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Vaccination against SARS-CoV-2 - the virus causing COVID-19

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Friday 07 August 2020

Like countries across the globe, the States of Guernsey are preparing for when a vaccination against the virus causing COVID-19 becomes available.

As well as the practical considerations needed to embark on a large scale voluntary vaccination programme, a number of policy and legislative matters relating to the introduction of a new vaccine need to be considered.

Deputy Heidi Soulsby, President of the Committee for Health & Social Care said:

'Since the initial reports of a novel coronavirus being identified in Wuhan, China earlier this year, scientists have been accelerating the normal vaccine development processes. A number of candidate vaccines are in various phases of development and it is hoped that a vaccine may be available by the end of 2020.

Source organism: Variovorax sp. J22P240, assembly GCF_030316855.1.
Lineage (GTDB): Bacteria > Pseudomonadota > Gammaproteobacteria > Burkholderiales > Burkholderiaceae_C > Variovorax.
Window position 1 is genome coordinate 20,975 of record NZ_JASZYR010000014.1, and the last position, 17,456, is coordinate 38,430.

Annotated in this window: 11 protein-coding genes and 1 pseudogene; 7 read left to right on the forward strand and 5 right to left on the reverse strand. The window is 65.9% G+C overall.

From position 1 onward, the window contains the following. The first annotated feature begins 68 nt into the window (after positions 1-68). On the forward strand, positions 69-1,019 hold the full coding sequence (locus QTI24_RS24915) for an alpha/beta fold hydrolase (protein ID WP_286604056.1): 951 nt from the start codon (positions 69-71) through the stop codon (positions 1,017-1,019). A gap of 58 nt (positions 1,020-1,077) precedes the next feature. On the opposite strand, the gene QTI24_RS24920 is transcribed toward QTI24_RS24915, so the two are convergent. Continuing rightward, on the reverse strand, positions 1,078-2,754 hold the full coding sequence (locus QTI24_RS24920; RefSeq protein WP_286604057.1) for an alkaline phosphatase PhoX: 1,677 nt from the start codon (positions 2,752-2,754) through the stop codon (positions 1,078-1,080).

For Guernsey to deliver a vaccination programme of this scale and complexity ahead of the detail of the precise vaccine has been confirmed, the appropriate legislative framework needs to be in place to enable the Bailiwick to respond to the unprecedented circumstances it is facing.'

In its Policy Letter entitled 'Developing the legislative framework necessary for Vaccination against SARS-CoV-2 - the virus causing COVID-19, HSC will be bringing proposals to the Assembly in August 2020 recommending changes to the Prescription Only Medicines (Human) (Bailiwick of Guernsey) Ordinance, 2009.

Due to the speed of the development of potential vaccines, which ordinarily take around 5 years to develop, it is likely that some vaccinations will be granted a temporary authorisation for 'early use' in the UK through powers given to the Secretary of State for Health and Social Care in The Human Medicines Regulations 2012. HSC is similarly keen to ensure that the Bailiwick is ready to vaccinate, so that a vaccine/s can be procured from the NHS supply chain, when it becomes available.

However, in order to enable a vaccination programme to go ahead in the Bailiwick, legislative changes are required to recognise a temporary authorisation in a similar way as the UK, so that a vaccination programme can be carried out lawfully. In doing so, and in addition to the advice from Public Health Services locally, close correspondence will continue with the Medicines & Healthcare products Regulatory Agency, the Joint Committee on Vaccination and Immunisation and Public Health England.

HSC is asking the Assembly to agree that:

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